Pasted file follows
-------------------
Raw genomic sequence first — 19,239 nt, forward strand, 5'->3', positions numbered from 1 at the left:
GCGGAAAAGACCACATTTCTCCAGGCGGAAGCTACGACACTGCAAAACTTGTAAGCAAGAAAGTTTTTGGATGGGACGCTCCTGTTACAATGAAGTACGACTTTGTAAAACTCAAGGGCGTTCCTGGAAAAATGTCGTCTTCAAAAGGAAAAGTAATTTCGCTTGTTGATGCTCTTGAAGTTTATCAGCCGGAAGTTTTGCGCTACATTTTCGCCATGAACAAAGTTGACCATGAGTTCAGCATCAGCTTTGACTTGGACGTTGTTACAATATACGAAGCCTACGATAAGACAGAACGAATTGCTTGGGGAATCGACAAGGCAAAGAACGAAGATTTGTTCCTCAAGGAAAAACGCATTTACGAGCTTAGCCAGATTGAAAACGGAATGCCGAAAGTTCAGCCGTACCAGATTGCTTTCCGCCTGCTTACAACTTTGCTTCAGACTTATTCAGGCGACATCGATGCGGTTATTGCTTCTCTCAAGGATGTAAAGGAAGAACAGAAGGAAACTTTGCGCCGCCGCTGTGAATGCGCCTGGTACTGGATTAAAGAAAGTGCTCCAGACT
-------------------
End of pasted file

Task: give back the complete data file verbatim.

Raw genomic sequence first — 19,239 nt, forward strand, 5'->3', positions numbered from 1 at the left:
GCGGAAAAGACCACATTTCTCCAGGCGGAAGCTACGACACTGCAAAACTTGTAAGCAAGAAAGTTTTTGGATGGGACGCTCCTGTTACAATGAAGTACGACTTTGTAAAACTCAAGGGCGTTCCTGGAAAAATGTCGTCTTCAAAAGGAAAAGTAATTTCGCTTGTTGATGCTCTTGAAGTTTATCAGCCGGAAGTTTTGCGCTACATTTTCGCCATGAACAAAGTTGACCATGAGTTCAGCATCAGCTTTGACTTGGACGTTGTTACAATATACGAAGCCTACGATAAGACAGAACGAATTGCTTGGGGAATCGACAAGGCAAAGAACGAAGATTTGTTCCTCAAGGAAAAACGCATTTACGAGCTTAGCCAGATTGAAAACGGAATGCCGAAAGTTCAGCCGTACCAGATTGCTTTCCGCCTGCTTACAACTTTGCTTCAGACTTATTCAGGCGACATCGATGCGGTTATTGCTTCTCTCAAGGATGTAAAGGAAGAACAGAAGGAAACTTTGCGCCGCCGCTGTGAATGCGCCTGGTACTGGATTAAAGAAAGTGCTCCAGACT